Whenever the ancient Hebrews offered the best of their flock or herd to God, they tied it to the altar still alive, kicking and struggling. Once there, the shepherd bent back the animal's head and slit its throat with his own hands. Then, hands red with its blood, he watched it die.
I'm glad we don't have to do that anymore.
Not so fast.
Actually, I'm thinking that we do.
Think not that I am come to destroy the law and the prophets: I am not come to destroy, but to fulfill. --Matthew 5:17
The New Covenant Jesus introduced changed the old one, but did not put it away. We can eat pork now, but we must eat it to God's glory. We do not have to abandon disobedient children beyond the city gate, but we do have to abandon them to Christ. We don't have to slaughter our animals in church, but we do have to kill what is not godly in ourselves.
We are no longer required to kill a sheep, but we still have to raise the knife.
What do we have to kill now?
Put to death, therefore, everything that belongs to your earthly nature...--Colossians 3:5
Great. My earthly nature. Isn't that just about everything?
Well, yes, it is. Everything, at least, that doesn't resemble God.
This is going to hurt.
Well, yes again. It will hurt. That's what sacrifices do.
Do you really think that those Hebrew shepherds didn't look at those spotless lambs they kept having to bring to the temple and wonder whether they would be able to feed their family on what they had left over? Of course, they did. And so do we.
What are we supposed to give? Time, talent, and treasure, isn't it?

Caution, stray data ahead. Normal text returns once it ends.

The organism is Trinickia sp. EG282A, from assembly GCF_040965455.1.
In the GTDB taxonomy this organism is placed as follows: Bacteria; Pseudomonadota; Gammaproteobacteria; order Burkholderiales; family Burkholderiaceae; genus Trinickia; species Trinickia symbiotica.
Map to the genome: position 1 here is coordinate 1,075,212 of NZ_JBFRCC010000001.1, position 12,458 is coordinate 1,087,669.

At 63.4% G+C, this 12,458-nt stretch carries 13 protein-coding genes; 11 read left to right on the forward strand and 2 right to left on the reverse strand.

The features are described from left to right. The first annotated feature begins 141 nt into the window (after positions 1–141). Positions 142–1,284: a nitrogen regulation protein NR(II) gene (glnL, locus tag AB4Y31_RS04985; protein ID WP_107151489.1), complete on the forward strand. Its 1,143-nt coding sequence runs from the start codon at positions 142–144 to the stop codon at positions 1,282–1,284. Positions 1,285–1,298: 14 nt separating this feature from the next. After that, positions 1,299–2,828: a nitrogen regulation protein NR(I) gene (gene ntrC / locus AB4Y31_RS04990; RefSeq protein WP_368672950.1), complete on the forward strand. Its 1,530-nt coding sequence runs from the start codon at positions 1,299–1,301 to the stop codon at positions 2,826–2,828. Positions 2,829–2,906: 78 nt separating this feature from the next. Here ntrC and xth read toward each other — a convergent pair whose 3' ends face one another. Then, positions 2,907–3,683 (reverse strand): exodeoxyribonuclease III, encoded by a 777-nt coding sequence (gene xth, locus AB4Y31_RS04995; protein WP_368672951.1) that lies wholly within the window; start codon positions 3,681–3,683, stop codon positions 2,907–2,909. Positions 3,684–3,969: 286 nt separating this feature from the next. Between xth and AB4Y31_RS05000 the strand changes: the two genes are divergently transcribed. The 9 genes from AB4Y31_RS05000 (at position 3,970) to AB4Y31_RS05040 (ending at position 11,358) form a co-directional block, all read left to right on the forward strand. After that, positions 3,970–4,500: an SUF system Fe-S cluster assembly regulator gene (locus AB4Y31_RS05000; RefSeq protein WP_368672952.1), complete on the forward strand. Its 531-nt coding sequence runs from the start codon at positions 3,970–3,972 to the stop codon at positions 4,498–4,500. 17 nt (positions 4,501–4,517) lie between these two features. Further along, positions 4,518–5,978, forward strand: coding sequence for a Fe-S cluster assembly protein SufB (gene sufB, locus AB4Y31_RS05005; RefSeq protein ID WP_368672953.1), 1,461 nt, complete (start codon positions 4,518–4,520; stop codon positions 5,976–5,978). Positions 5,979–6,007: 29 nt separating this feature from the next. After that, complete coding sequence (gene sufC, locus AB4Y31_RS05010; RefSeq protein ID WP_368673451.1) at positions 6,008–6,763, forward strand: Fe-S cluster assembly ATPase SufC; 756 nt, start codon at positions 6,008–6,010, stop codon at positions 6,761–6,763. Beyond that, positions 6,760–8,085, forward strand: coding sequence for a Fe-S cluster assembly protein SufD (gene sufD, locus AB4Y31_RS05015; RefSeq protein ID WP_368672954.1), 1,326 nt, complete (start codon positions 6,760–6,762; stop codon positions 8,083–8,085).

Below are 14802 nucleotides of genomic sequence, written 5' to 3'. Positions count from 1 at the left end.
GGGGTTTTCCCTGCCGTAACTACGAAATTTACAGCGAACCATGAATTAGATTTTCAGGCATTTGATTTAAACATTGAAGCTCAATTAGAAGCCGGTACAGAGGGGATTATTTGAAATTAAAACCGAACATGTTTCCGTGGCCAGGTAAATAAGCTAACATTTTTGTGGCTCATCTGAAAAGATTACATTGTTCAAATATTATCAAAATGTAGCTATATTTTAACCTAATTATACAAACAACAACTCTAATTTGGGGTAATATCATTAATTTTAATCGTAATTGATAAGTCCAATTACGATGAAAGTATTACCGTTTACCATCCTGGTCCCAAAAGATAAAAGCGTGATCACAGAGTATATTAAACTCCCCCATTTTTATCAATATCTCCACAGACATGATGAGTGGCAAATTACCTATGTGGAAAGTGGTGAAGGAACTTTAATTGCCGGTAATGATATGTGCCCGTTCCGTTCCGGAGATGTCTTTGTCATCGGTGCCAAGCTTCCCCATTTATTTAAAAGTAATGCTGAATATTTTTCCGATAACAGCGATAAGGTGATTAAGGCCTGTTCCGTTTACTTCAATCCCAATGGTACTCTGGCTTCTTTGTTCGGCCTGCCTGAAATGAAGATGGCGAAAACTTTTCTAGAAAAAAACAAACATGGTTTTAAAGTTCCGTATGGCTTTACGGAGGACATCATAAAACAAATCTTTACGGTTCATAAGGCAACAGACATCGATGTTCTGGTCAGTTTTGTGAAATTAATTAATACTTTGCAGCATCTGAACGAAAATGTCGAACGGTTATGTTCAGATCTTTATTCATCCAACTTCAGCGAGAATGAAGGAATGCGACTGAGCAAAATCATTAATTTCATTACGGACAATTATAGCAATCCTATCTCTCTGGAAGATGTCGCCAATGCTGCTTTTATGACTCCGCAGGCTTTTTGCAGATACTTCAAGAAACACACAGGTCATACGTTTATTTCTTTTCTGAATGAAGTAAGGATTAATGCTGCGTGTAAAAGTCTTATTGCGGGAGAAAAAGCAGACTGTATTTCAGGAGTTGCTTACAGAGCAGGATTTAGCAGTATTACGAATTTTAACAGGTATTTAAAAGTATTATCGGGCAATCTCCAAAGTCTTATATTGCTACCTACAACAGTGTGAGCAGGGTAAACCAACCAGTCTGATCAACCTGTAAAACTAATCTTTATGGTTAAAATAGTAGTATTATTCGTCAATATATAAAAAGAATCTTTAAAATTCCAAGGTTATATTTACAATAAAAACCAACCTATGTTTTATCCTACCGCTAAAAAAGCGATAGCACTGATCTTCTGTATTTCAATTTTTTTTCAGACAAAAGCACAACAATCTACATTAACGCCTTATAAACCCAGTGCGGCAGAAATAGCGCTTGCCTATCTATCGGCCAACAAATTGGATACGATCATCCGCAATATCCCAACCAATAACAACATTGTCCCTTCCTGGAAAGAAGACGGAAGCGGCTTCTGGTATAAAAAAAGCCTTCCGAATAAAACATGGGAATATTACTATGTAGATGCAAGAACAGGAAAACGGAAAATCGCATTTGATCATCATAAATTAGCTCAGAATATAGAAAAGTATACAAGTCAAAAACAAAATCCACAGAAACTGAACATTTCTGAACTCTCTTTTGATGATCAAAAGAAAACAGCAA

So what does that look like? Warning: Some of this may sound familiar...
Time: If I spend an hour or two praying or reading and studying my Bible, who will do my other work?
Talent: If I fix the church's computers, who will fix mine? If I take someone else's mom to the grocery store, will someone take mine? If I adopt this child, will my others suffer?
Treasure: If I give ten percent, or even more, what will happen to saving for a rainy day? If I ever need something, who will meet my need?
Remember, we have to bind up the sacrifice while it's still alive, not wait until we don't care anymore, until it's become comfortably surplus. When it finally goes up in smoke as incense, we need to watch it rise with some regret.
It's true that we are not to be foolish in this--there are limits. We are not usually called to give away all of our earthly attachments and possessions, but that does not mean we are not to give away any of them.
In the end, what I bind to the altar is concern for myself.
My comfort, my pleasure, my affection, my habits.
That's right. My hesitance to offer real sacrifice points to lack of faith, lack of trust in God. Every time we cling to something, we uncover an instance of unbelief.
We say that we believe that God has our back, but when we can't let go of something, whether it's material or human or emotional, that is the single thing we most desperately need to lay down.
I'm sorry, but we have to kill it.
"But I don't know what I'd do without it...." Exactly.
We don't know what we'd do without that thing or person or feeling. But God does.
Raise the knife against it, my friend. Raise the knife to it and trust God that, if you are not to kill it after all, He will stay your hand. He's done it before.